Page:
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Replacing a Diesel Fuel Filter

Updated on April 23, 2011

New Fuel Filter

The 7/16 inside diameter hose does not come with the filter.
The 7/16 inside diameter hose does not come with the filter.

Getting Dirty

If your diesel is relatively new, this isn't a dirty job, but after a few hundred thousand miles (diesels can easily last a half million to a couple million miles and more if well maintained) expect the engine compartment to be a little grungy.

Good fuel quality is essential for your diesel engine. Even tiny amounts of water can ruin your expensive injector pump and injectors. Also, it doesn't take much grime to plug an injector. Your fuel filter not only removes these microscopic bits from the fuel, but also separates water which may be present and collects it in the bottom of the filter housing. The filter housing also has a heater that kicks in at about 40 degrees F to prevent the waxes in the fuel from solidifying and plugging up the injectors on a cold start.

A good quality filter is essential to properly clean the fuel, remove water droplets, and ease replacement. Some cheaper filters don't quite fit the housing without a lot of effort and frustration.

Collect your parts and tools. You'll need the correct filter. They cost from $17 to $30 or more. Price is not an indication of quality. Filters at the lower price range sometimes outperform the most expensive. In addition, you'll need a socket, ratchet and extension, maybe a large flat blade screwdriver, hammer, drain tube, multi-purpose grease and pliers. My bleed drain hose is clear PVC, 7/16" inside diameter.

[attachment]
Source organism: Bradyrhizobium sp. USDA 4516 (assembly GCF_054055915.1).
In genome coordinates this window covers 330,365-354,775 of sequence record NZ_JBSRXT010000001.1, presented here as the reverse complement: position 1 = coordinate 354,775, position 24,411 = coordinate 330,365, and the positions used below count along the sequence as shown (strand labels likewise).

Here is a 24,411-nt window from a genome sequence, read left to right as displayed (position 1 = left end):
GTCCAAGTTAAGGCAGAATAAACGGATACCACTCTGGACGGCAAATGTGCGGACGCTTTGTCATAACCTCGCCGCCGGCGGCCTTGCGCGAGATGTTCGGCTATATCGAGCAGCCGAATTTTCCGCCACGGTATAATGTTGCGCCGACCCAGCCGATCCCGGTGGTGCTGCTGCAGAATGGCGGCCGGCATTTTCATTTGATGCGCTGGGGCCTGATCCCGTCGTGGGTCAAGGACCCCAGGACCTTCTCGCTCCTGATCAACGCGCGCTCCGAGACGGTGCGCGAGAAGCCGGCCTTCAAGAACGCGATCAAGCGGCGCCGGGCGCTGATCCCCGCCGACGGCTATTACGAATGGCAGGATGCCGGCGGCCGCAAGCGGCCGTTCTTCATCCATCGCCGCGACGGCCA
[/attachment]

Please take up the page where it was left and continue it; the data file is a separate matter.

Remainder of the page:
GM Diesel Fuel Filter

6.5 GM Diesel with cover removed. Fuel filter has bleed hose attached.
6.5 GM Diesel with cover removed. Fuel filter has bleed hose attached.
Close-up of GM diesel fuel filter.
Close-up of GM diesel fuel filter.
Purolator replacement filter with bleed hose (not included with filter) attached.
Purolator replacement filter with bleed hose (not included with filter) attached.
Fuel filter housing with filter removed. Note one of the tabs (front - to the left in this picture) is larger than the rest.
Fuel filter housing with filter removed. Note one of the tabs (front - to the left in this picture) is larger than the rest.
The large slot in the filter is shown here, right top slot in photo.
The large slot in the filter is shown here, right top slot in photo.
Grease the threads of the retaining ring to ease the next disassembly.
Grease the threads of the retaining ring to ease the next disassembly.

Intake Manifold Cover and Remote Drain Valve

1. Remove the intake manifold cover and set aside.

It's attached by four 10mm captive bolts. These captive bolts are held in place by rubber grommets after they have been completely unscrewed from the intake manifold.

2. Drain the grime

Run the filter drain hose to a container suitable to catch diesel fuel and open the drain valve.

You may need pliers to loosen the valve, which can be mounted just about anywhere along the drain hose. The drain hose starts at the bottom of the filter housing. Trace it until you find the valve. On this Suburban it was conveniently placed at the front of the engine, shown in the photograph at the front corner of the manifold cover.

If your valve is higher than the fuel filter housing, as it was in this case, you'll need fuel pressure to drain the water and grime from the bowl. Turn on the ignition but do not start the engine. The lift pump will start and push the contents of the filter housing out the drain tube. You only need to push a few ounces of fuel out until the fuel runs clear.